Avoidance After a Breakup
Since launching SYBD in 2000, I’ve made up my own 12-stages of recovery. Instead of waiting to be published, I thought I’d continue to share some of the sample chapters (at least in part) here on the SYBD blog. Here’s a sample of the Avoidance chapter – and just a few of the ways we commonly avoid dealing with a breakup when trying to get over it.
Denial is Normal
Coming to terms with the fact that it’s over can be a challenge to say the least. Some people, in coping with the shock, shift into auto pilot and live in denial for a while. This is most often the case when the break-up came seemingly “out of the blue”. There is a high likelihood of avoiding every aspect of the heartbreak.
Some people will take denial to such extremes that they refuse to tell anyone that the relationship is even over – choosing instead to proceed along like it is business is normal.
As humans, we develop clever coping skills aided with our denial. Many people go to drastic measures to avoid family, friends, songs, movies, clubs or other such places once visited as part of a couple.
Sometimes people avoid even being in their own home because it’s filled with too many painful memories.
How Do We Ex-Scape It?
We do whatever we can to ex-scape the pain. Some dumpees are inclined to over-indulge in eating, drinking, drugs or working. These are pretty common ways to fill the void.
Other people may also find themselves acting like they are “over it” to people around them…when in fact they’re just avoiding everything by trying to sweep it off to one side, or under the proverbial carpet.
Admittedly, there is a benefit in “acting as if” they’re over it, particularly publicly, as long as some steps are being take to actually get over it privately. A permanent state of faking it is simply not healthy!
“We’re Still Together!”
Some people I know have kept up the pretence of still being in the relationship – to family and friends for months (even years) after it was over. One man I know lied to his own family for ten years about his relationship being over.
While denial can be good, healthy and even necessary for a while – cases like that are the extreme.
People who are good at avoidance are exceptionally good at rationalising their behaviour to themselves (and others) – and generally concocting all sorts of reasons why it’s better that his or her sick father (mother, grandmother) still believes the relationship is intact.
At then end of the day though, it’s simply denial in its deepest form.
Helping Come to Terms With A Breakup
Again some amount of living in denial is common, and maybe even necessary, until such time as we can come to terms with our breakup.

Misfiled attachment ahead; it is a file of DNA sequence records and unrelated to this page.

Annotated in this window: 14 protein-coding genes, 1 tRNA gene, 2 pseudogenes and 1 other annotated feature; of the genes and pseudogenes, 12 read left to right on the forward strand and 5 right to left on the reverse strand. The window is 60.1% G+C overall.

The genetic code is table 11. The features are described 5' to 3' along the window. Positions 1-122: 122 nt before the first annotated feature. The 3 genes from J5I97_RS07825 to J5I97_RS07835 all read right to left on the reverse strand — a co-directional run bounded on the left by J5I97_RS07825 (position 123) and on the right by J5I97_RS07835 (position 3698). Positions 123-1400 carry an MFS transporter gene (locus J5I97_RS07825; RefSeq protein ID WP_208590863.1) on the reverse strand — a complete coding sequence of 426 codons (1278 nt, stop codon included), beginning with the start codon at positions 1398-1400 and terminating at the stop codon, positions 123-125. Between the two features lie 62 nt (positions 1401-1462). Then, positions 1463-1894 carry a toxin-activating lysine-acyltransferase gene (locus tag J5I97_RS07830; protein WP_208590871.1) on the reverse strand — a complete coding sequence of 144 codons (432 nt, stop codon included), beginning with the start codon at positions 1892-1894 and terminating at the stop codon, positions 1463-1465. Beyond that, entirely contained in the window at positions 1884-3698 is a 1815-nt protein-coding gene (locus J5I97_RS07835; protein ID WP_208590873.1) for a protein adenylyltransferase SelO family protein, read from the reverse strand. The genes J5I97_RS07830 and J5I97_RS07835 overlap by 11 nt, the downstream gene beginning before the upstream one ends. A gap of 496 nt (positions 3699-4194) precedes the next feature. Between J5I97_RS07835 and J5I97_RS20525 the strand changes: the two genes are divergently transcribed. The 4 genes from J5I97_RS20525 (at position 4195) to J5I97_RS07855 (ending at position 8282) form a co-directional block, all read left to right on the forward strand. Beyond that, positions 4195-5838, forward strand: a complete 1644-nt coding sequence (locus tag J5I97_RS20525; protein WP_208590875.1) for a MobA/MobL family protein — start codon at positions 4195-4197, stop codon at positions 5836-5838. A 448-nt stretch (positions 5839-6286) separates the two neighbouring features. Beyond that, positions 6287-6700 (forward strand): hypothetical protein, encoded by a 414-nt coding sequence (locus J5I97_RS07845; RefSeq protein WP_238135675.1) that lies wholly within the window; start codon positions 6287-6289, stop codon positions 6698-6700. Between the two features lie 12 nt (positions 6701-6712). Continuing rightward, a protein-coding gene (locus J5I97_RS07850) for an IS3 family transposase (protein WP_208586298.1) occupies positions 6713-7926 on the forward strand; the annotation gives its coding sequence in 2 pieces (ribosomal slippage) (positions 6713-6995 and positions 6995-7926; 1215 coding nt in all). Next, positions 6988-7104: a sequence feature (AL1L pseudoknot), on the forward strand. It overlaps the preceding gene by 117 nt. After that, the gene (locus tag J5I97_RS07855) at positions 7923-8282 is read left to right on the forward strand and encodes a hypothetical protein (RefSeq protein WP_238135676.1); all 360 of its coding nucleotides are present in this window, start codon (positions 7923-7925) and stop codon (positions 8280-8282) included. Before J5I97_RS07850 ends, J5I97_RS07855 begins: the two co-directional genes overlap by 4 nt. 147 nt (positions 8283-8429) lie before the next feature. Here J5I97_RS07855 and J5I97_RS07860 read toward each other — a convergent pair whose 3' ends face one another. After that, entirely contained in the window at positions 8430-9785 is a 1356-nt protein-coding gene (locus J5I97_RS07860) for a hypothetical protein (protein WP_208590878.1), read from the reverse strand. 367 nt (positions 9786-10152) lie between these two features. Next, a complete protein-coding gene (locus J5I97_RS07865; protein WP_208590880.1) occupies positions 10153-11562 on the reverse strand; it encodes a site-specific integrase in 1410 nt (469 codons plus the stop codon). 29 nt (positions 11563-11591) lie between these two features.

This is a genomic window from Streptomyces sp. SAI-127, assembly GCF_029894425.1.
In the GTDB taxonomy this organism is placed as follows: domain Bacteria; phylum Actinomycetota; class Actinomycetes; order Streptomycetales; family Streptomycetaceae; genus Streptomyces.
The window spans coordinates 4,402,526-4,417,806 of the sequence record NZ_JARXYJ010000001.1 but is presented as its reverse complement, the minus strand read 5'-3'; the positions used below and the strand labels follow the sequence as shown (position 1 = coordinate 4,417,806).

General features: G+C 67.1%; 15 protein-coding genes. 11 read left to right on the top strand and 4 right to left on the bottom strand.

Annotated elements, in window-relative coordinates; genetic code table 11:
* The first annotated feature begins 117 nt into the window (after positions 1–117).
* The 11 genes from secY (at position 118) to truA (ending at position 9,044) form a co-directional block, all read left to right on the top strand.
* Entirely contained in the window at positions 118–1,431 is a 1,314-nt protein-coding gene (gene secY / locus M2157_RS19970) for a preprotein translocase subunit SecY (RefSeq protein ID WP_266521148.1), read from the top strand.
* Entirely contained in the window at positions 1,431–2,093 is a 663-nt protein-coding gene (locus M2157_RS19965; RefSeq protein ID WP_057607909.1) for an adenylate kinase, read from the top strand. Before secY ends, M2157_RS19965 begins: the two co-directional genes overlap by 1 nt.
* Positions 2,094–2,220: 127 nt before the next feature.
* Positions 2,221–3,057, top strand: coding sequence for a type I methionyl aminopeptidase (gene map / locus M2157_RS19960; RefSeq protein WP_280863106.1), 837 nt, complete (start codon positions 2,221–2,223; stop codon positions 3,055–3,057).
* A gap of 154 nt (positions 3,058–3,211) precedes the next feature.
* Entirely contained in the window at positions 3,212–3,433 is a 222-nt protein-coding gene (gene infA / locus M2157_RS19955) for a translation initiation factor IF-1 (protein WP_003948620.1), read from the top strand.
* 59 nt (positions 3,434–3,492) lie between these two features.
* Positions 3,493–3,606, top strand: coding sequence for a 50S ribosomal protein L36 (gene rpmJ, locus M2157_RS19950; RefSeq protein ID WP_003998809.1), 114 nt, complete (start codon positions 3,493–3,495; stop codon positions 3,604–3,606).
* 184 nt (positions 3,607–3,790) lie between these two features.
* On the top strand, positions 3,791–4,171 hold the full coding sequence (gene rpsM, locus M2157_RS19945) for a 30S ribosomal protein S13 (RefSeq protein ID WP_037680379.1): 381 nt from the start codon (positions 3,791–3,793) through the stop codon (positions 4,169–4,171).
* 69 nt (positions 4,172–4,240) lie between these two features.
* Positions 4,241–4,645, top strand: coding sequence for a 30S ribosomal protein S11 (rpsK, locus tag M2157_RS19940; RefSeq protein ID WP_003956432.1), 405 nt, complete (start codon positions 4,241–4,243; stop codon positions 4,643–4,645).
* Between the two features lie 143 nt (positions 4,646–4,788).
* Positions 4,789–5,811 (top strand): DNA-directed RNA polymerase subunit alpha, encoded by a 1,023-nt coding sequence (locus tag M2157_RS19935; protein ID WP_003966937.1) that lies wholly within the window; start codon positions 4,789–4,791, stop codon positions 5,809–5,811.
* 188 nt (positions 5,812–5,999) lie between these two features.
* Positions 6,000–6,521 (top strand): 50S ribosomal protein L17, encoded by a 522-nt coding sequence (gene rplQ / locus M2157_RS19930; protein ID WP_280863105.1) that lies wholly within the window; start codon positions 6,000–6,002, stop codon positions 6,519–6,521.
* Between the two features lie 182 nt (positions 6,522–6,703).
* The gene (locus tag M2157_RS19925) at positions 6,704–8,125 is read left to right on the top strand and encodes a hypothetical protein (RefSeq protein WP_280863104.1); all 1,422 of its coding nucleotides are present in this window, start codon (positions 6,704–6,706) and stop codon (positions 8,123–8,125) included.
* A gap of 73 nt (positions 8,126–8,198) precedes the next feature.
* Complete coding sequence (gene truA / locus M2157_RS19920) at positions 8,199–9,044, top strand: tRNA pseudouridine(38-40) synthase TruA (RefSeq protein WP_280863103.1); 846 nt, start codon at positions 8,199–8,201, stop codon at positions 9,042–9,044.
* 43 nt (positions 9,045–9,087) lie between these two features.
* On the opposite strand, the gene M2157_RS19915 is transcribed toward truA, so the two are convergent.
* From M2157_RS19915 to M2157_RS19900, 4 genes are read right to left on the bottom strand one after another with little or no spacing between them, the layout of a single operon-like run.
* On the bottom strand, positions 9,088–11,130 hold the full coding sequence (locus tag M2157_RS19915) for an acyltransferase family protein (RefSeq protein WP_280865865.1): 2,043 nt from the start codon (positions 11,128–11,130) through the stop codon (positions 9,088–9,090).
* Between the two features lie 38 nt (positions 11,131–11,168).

Forcing yourself to do things too soon could well be counter productive, but really, in most cases, telling family, friends and colleagues can be a healthy thing.
As an added bonus, they will most likely be more understanding of your mood swings, and it can circumvent those awkward “how’s so and so” questions.
Ways We Practice Avoidance:
Work Too Much
While some element of throwing yourself into your work (or for that matter into exercising), can be a good thing, it’s also about achieving balance.
Working hard and getting a promotion is good, working hard to “forget” everything isn’t.
You might work yourself into an early grave. You could find that you’re several months, even years, down the road and something will trigger all that pain you avoided. You may feel back to square one then!
We can only avoid feelings for so long before they will rise up and bite us in the ass – usually catching us unaware. Take it from one who knows!
Getting “wasted” is another hugely common admission of SYBD members. Some will use legal substances like alcohol, while others turn to other stimulants like Coke, Weed or something else to find relief.
As tempting as it is, I’m with Nancy Regan here, “Just Say ‘No’”. Using any kind of substance is just masking the pain, and not at all helping you to treat the symptoms. Once you come down off your buzz, the problems and pain will still be there – and possibly even amplified. Whilst intoxicated, many members over the years have made some errors in judgment (some of them grave) while under the influence. Yes, over the years there have been many (often humorous to the reader) accounts of drunk-dialing, texting and begging their ex. Some more serious rampages have led to smashing private property.
A note of caution: Drunken 3am “Why why why” phone calls only annoy exes and make the caller look bad. In some cases, it simply ends up confirming the dumpers to decision to dump them. Please don’t drunk-dial! Avoiding the wine or beer (or whatever your substance of choice may be) will likely cut down on the probability of doing, or saying, something you could later regret.
Besides a lot of people forget that alcohol is a depressant – and adding that to a mix of already feeling low – does not a happy person make.
I Am Not Saying Never Drink
OK, provided you’re not an alcoholic, having a glass of wine with dinner to relax generally is perceived as OK (and some might even say healthy). Same goes for a beer.
That is, by and large, a little different to consuming a bottle or two of wine (or whatever your drink of choice is) and getting plastered every night of the week — solely to escape the pain.
The key, again, is to find the balance.
As they say “everything in moderation”.
More on Avoidance
In future blogs here on So You’ve Been Dumped – we’ll talk about other ways people AVOID their healing process – such as avoiding their own home to doing a geographical to some new place.
Some amount of avoidance can be ok, as you’re processing the pain but living in a permanent state of denial is never a wise solution. Feel. Deal. Heal.